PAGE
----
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Wednesday, September 25, 2019

How to Protect Your Identity Online

A padlock, smartphone, and tablet sitting on a laptop.
ANDRANIK HAKOBYAN/Shutterstock.com

When Sandra Bullock starred in The Net in 1995, identity theft seemed new and unbelievable. But the world has changed. Starting in 2017, nearly 17 million Americans are victims of identity fraud every year.

Identity Theft Is Serious

Identity crimes include scenarios like a hacker who steals your credentials to break into your accounts or assume your financial identity, or someone thousands of miles away from you who runs up charges on your credit card and takes out loans in your name.

If you need something else to keep you awake, the FTC describes identity theft scenarios in which a thief gets a credit card in your name, sends the bill to another address, and (of course) never pays. Or he uses your personal information to steal your tax refund or pretends to be you if he’s arrested.

It can be hard to untangle yourself from identity theft, both legally and financially. And the damage to your credit history can be long-lasting. If there ever was a scenario in which an ounce of prevention is worth a metric ton of cure, this is it.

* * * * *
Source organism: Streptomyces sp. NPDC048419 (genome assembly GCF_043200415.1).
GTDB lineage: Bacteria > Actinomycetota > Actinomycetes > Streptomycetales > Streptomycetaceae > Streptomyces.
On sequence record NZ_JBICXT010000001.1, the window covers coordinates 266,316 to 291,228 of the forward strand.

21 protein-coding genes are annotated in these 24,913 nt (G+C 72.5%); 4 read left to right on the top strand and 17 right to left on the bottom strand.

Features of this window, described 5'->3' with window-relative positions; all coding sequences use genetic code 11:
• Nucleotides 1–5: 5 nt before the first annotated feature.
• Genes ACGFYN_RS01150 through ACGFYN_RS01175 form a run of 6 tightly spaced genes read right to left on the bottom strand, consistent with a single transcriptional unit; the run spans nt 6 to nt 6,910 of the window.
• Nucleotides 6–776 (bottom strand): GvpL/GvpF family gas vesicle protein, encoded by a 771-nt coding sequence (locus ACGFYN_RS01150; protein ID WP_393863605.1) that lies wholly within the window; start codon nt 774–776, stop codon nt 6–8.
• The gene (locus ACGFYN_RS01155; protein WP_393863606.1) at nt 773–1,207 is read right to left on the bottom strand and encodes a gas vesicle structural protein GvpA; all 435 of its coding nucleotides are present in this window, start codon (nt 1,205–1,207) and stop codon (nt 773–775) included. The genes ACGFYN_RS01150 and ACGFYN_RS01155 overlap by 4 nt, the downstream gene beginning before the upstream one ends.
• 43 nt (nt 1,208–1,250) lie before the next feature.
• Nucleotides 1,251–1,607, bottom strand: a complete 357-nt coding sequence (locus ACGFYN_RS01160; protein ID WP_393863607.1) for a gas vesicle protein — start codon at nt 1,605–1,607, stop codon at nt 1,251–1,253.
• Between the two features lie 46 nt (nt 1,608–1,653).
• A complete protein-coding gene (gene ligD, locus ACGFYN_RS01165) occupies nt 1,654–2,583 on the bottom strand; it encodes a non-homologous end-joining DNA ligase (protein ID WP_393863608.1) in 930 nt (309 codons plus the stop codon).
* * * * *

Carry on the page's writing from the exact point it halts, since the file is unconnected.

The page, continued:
How Your Identity Can Be Stolen

Unfortunately, your identity is low-hanging fruit, able to be plucked in tons of ways. Offline, criminals steal mail from mailboxes or dumpster dive through trash, both of which might be chock full of credit offers and personal finance information (which is why you should own a shredder). Skimmers connected to gas pumps can capture your credit card info and so can restaurant staff. And recently, a cashier was arrested for stealing 1,300 credit cards he’d memorized.

Online, it’s even more dangerous, but people are increasingly more savvy to the most egregious hacks. Fewer and fewer unsecured retail web sites (those that begin with “http” rather than “https”) conduct transactions, but it’s still something to keep in mind.

The Amazon personalized home page.

This requires ever-more subtle phishing campaigns to trick people into giving up their personal information via credible-looking fraudulent emails. And there’s always a new scam around the corner.

“Another popular scam is through online dating apps,” said Whitney Joy Smith, president of The Smith Investigation Agency. “Scammers look for vulnerable people to build a relationship. After that, they ask for money or get enough personal information to conduct identity fraud.”

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